Forecast by SnowBrains Meteorologist Rowan Sullivan
6:00 AM MST – November 15th, 2021
An atmospheric river has been soaking the Pacific Northwest for the past few days. Warm temperatures aloft have precluded much mountain snow thus far, but a cold front passing through Monday afternoon will change that.
Heavy snow will fall Monday evening and night, with snow showers continuing into Tuesday afternoon. Washington ski resorts can generally expect around 3-6″ before the storm eventually heads off to the east late Tuesday.
A short break will bring fair weather Wednesday and Thursday morning before another chance at fresh snow arrives Thursday evening. Some uncertainty remains regarding the track of this storm, and it remains to be seen which Washington resorts will pick up the best accumulations. Regardless, another period of heavy snow is likely across the Cascades.
With Crystal Mountian and Mt. Baker opening soon, back-to-back storms could make for great conditions to kick off the season.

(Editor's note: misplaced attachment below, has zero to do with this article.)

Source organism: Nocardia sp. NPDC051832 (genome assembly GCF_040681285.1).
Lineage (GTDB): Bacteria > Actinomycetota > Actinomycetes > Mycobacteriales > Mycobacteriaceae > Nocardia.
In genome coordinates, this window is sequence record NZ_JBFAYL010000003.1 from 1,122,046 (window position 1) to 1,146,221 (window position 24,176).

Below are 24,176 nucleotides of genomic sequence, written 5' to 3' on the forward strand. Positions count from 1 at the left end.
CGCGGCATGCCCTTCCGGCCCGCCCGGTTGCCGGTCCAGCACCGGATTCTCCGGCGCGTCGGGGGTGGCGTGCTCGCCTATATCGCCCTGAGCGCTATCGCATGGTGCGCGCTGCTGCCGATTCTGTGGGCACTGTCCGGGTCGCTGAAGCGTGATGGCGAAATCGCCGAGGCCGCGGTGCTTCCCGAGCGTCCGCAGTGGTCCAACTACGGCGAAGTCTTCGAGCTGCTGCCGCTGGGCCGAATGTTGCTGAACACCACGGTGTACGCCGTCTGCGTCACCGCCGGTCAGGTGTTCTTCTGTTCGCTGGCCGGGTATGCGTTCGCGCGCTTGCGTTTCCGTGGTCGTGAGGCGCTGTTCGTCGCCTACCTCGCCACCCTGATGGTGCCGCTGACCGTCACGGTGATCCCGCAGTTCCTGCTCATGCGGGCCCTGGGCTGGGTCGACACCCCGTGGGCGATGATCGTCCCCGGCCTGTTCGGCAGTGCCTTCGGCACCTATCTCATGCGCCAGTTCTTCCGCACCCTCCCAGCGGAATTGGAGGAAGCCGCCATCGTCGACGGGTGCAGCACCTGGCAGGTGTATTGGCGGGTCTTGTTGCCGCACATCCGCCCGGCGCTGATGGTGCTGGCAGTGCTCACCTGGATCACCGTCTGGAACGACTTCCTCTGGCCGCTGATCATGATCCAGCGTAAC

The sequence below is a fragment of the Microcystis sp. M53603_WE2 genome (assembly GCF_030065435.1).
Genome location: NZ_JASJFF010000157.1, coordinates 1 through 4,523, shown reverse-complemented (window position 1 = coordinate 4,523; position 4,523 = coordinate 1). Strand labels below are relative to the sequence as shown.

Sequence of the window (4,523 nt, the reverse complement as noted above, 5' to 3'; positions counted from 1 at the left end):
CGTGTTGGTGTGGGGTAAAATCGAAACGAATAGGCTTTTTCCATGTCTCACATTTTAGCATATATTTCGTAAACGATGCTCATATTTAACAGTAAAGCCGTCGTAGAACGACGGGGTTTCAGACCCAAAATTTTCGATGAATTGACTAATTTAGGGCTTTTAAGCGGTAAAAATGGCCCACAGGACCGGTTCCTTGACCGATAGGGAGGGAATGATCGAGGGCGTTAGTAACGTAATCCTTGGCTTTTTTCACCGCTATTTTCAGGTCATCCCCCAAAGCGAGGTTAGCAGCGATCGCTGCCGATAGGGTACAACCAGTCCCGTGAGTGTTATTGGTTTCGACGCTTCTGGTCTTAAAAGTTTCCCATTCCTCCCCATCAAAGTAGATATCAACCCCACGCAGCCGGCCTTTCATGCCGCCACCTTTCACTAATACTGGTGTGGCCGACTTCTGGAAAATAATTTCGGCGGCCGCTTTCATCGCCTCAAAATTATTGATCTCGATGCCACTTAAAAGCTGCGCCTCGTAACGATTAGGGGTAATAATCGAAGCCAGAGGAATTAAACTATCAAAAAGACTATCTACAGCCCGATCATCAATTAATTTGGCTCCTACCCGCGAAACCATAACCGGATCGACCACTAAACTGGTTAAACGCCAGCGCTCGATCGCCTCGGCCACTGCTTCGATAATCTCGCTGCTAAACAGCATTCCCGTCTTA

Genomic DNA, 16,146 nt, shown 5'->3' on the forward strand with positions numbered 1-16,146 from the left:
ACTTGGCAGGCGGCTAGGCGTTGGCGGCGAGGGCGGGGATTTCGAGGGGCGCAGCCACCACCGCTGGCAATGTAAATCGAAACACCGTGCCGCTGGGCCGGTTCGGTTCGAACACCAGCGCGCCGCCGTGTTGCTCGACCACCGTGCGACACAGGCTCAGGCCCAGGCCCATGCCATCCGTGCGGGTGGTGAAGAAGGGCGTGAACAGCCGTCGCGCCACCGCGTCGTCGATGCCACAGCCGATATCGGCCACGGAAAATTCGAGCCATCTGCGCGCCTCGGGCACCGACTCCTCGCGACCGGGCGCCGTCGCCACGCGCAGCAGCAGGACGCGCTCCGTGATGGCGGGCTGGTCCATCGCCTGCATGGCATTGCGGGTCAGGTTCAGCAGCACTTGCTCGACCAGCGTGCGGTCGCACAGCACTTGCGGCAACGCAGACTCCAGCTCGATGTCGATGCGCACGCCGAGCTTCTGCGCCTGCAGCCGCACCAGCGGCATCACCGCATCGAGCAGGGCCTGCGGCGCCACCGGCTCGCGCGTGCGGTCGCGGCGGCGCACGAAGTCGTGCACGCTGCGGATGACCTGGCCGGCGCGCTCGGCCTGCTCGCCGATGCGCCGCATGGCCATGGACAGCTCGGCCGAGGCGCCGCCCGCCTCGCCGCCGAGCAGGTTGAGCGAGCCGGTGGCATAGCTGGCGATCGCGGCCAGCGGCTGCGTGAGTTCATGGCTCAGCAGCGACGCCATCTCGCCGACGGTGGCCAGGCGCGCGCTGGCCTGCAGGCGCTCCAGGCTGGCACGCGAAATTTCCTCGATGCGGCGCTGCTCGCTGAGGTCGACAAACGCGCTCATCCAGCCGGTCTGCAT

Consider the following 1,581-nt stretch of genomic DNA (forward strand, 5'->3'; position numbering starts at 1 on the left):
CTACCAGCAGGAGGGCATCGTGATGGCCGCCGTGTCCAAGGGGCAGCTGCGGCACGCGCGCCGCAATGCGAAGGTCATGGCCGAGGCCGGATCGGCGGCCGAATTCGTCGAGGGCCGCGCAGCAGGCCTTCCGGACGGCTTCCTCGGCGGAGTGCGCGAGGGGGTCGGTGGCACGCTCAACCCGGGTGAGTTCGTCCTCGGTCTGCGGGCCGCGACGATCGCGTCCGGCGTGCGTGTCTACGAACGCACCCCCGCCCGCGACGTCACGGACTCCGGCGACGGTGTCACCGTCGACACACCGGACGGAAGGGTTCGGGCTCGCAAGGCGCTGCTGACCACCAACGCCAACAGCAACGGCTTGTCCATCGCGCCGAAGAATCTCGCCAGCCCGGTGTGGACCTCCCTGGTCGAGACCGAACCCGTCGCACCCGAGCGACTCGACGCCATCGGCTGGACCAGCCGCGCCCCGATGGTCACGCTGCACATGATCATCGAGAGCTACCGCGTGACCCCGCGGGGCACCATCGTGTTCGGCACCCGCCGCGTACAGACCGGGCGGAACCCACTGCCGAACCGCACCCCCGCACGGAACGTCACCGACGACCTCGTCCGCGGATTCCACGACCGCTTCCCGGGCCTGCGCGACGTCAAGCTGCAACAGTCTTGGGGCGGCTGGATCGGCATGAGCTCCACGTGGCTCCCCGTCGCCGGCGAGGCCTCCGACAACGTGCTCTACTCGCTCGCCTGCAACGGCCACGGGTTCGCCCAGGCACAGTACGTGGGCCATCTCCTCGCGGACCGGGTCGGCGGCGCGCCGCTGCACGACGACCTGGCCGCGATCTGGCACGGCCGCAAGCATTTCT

Short Term Forecast
Monday Afternoon – Tuesday
Heavy rain will fall through Monday morning across the Northern Cascades. A cold front will pass through the Seattle metro area in the early afternoon and quickly drop snow levels from near 10,000′ down to 2,000′ through the evening. Plenty of cold air behind the front will make for unusually light, low-density snow.
Heavy snow will fall overnight, with showers lingering through Tuesday afternoon. The heaviest snow will fall across northern Washington, with slightly lower snowfall totals to the south.
By Tuesday evening, expect 3-6″ at Crystal Mountain and the Snoqualmie resorts, 4-8″ in the Olympics and Stevens Pass, with Mt. Baker pulling down 5-10″.
Another good shot at mountain snow will arrive in the Cascades by Thursday evening. We’re still a handful of days out from this one, so some uncertainty remains in the forecast.
Confidence is high that another potent storm system will move into the Pacific Northwest by Thursday afternoon. The exact track of the storm remains open for debate. A more northerly track would bring additional heavy accumulations to the Washington Cascades, whereas a more southerly track would hit Oregon the hardest.
This late-week storm looks to be accompanied by mountain snow on the order of up to 8-14″ somewhere along the Cascades. We’ll need to wait and see exactly where the best accumulations will fall. Hopefully, things line up for a couple of great opening days.